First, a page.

Wigmore Hall is back with a radio blast

Wigmore Hall is back with a radio blast


norman lebrecht

May 12, 2020

Wigmore Hall is to resume its Lunchtime Concerts from June 1, with a live outlet on BBC Radio 3, it was announced this morning.

It will be the first live classical music series on air since the lockdown.

The series will comprise solo recitals and duos, with no audience. The only spectators will be a Radio 3 producer, a BBC sound engineer,a  presenter and one Wigmore Hall staff member.

Stephen Hough will launch the series. Other artists include Wigmore regulars: Iain Burnside (piano), Michael Collins (clarinet), Imogen Cooper (piano), Lucy Crowe (soprano), Nicholas Daniel (oboe), Iestyn Davies (countertenor), Julius Drake (piano) Benjamin Grosvenor (piano), Angela Hewitt (piano), Paul Lewis (piano), Timothy Ridout (viola), Sean Shibe (guitar),  Mitsuko Uchida and more.



  • Stephen Maddock says:

    Excellent news.
    Well done Wigmore Hall and Radio 3.

  • Mike Schachter says:

    A few weeks before the current catastrophe I went to the Wigmore Hall with a friend older than me who was a frequent visitor. John Gilhooley was sitting a few seats away and I pointed him out. She said he did not look very refined. Heaven preserve us from middle class middle European snobs. I fit most of that expect I hope the last.

  • Edgar Self says:

    A hopeful, useful sign, recalling Myra Hess and her hapless onetime suitor Benno Moiseiwitsch at the National Gallery noon recitals during the Blitz. All praise to Wigmore Hall, the BBC, Stephen Hough and friends. Moiseiwitsch is one of Hough’s favourites. Benjamin Grosvenor is almost a clone of Moiseiwitsch’s, as their versions of Sint-Saens’s second concerto show; I hope he also will play on this timely and worthwhile series.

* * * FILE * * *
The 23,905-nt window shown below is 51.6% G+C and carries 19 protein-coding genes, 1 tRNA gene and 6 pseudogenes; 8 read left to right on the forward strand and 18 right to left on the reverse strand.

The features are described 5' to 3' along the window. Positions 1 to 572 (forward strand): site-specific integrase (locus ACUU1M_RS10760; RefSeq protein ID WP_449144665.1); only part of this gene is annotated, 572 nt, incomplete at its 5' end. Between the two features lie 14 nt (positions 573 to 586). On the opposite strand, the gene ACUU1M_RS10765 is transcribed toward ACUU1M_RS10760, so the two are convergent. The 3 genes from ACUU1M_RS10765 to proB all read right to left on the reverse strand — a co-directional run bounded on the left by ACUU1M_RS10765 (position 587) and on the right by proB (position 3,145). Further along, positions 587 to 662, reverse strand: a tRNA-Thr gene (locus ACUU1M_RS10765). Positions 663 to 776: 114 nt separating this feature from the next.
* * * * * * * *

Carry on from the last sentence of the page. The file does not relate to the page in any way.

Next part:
• V.Lind says:

    Not quite Myra Hess at the National Gallery. But it’s a step in the right direction.

  • Jack says:

    The near future belongs to solo performers.

  • Edgar Self says:

    It’s a pretty strong bench: Hewitt, Cooper, “Benno” Grosvenor, Paul Lewis, Stephen Hough, and clarinet Mihael Collins, whose name I’ve not seen since he and Pletnev recorded sonatas a good many years ago.

    And, V. Lind, Wigmore won’t have to take the paintings down and store them in Welsh collieries as the National Gallery did when Denis Matthews played piano there in his RAF uniform during the Blitz, along with Dame Myra and her wonted swain, Benno Moiseiwitsch. His first wife was the American violinist Daisy Kennedy. His nephew Maurice wrote of it in a biography of his uncle. Moiseiwitsch’s daughter daughter Tanya had a long and successful career ias stage director and designer in Canada.

  • Stephen Diviani says:

    Fantastic, uplifting news, so a big thank you & big distanced hug to everyone involved. The recitals will be live streamed on the Wigmore Hall website.

    • Stephen Diviani says:

      I know that at present it is not permissible by government edict, but surely you could have a small, paying audience attend the concerts. Let’s say, for the sake of argument, sixty punters: they queue up outside, enter, say, five or ten at a time, they are seated so that the two metre rule is observed. I can’t see how this would be any more compromising than visiting one’s local M&S food store. I would like both to buy food and attend a live concert. I bet the performers would prefer a very small audience to none at all.

      • Paul Carlile says:

        Yes, very good idea, and should be feasible; i’d certainly be among the sixty or so….

      • Saxon Broken says:

        Two comments:
        (a) At a concert you will sit next to someone for an hour or more, at the supermarket it will be rare to be next to someone for as much as one minute.
        (b) We will relax the lockdown in small steps. This is the start.